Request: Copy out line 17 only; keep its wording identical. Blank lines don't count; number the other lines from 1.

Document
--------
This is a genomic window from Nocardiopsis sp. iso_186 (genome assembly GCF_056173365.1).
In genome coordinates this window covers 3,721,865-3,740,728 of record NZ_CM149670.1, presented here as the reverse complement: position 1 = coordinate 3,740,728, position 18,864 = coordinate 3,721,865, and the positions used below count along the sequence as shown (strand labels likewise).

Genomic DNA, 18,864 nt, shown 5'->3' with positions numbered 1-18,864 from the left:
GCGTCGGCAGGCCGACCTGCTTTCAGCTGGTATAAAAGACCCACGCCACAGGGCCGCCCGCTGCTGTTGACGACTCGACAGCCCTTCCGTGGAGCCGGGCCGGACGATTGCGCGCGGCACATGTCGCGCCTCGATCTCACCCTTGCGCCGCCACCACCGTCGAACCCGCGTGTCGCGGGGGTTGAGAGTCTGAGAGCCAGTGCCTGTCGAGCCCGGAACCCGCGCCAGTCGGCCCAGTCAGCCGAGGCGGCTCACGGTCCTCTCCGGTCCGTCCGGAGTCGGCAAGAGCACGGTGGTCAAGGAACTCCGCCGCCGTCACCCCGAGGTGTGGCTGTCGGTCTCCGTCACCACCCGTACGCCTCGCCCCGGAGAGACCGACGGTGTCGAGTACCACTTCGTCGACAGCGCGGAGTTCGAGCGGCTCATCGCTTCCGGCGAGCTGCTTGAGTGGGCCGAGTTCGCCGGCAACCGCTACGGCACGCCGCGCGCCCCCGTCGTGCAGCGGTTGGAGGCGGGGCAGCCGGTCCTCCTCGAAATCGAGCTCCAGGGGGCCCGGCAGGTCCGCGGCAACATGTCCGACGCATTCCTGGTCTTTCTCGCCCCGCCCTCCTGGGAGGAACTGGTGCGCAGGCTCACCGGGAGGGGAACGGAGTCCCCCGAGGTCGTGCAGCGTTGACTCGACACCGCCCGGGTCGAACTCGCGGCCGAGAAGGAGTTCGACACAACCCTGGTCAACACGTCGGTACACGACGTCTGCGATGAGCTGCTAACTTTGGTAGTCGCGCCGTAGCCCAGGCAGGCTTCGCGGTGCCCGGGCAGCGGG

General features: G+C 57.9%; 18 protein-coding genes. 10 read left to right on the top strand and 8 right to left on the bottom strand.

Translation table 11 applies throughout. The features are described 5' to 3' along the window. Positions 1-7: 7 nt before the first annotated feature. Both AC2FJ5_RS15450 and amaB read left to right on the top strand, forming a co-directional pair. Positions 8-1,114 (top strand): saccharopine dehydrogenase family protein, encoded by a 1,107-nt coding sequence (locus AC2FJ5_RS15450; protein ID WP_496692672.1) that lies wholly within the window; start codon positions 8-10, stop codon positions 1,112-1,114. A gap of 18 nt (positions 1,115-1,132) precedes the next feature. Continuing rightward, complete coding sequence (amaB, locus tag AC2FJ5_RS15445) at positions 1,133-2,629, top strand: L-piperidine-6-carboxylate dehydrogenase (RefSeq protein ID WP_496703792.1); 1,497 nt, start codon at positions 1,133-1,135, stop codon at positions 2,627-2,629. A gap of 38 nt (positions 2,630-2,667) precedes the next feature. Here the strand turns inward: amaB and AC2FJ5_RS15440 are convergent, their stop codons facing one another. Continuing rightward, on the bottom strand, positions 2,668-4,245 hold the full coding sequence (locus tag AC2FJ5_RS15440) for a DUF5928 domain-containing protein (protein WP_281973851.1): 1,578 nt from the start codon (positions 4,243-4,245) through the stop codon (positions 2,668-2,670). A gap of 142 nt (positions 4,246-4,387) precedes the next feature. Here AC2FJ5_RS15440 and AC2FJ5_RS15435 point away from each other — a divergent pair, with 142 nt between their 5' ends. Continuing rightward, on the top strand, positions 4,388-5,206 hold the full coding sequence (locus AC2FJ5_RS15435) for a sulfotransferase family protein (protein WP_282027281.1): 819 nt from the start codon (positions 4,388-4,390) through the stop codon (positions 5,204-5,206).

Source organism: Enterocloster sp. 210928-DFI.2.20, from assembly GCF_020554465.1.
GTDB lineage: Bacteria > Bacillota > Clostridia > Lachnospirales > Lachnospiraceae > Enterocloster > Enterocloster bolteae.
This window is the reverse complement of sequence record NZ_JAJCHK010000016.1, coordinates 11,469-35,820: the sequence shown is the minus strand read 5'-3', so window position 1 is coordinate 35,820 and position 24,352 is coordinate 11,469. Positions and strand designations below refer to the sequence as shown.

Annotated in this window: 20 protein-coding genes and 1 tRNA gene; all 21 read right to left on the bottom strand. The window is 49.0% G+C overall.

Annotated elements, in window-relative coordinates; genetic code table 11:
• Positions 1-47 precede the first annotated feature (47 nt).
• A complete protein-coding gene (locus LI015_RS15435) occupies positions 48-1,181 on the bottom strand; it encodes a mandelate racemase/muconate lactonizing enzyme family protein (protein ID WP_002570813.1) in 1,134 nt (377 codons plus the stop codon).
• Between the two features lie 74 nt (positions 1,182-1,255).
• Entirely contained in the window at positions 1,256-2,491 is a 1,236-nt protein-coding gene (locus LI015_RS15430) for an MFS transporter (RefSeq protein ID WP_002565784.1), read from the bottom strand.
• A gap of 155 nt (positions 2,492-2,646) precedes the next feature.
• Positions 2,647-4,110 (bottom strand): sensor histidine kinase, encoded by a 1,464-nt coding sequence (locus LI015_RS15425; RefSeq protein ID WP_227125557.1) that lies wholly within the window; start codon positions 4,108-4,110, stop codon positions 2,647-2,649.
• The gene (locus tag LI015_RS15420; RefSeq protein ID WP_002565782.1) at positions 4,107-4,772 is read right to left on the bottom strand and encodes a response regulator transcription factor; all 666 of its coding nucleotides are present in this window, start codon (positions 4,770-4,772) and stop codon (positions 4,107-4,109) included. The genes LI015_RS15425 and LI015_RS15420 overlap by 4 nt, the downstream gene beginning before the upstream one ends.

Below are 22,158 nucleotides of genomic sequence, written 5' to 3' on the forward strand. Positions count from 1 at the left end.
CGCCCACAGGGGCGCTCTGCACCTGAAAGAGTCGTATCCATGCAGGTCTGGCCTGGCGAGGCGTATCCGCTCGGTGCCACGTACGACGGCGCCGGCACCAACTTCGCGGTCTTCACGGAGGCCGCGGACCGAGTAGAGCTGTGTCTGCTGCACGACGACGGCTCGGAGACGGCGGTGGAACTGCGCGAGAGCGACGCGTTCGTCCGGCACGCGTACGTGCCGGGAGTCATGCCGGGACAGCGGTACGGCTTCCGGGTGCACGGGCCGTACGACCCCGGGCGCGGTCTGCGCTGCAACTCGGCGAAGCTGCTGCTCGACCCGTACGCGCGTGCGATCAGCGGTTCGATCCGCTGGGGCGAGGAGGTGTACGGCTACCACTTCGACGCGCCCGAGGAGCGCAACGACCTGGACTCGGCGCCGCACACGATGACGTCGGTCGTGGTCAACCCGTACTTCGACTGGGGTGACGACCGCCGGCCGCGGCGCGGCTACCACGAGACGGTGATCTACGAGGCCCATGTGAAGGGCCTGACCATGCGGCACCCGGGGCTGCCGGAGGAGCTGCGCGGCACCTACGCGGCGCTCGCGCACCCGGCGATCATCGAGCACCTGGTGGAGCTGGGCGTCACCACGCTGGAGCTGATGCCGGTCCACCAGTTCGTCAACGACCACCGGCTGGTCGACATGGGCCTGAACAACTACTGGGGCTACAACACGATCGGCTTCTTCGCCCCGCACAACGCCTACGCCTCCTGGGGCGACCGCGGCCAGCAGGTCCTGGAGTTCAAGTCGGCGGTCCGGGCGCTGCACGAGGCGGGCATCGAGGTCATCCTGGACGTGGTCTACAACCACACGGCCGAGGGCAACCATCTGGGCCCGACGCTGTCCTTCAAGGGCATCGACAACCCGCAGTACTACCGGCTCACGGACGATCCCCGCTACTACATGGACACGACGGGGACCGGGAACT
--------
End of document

• Positions 2,647-4,110 (bottom strand): sensor histidine kinase, encoded by a 1,464-nt coding sequence (locus LI015_RS15425; RefSeq protein ID WP_227125557.1) that lies wholly within the window; start codon positions 4,108-4,110, stop codon positions 2,647-2,649.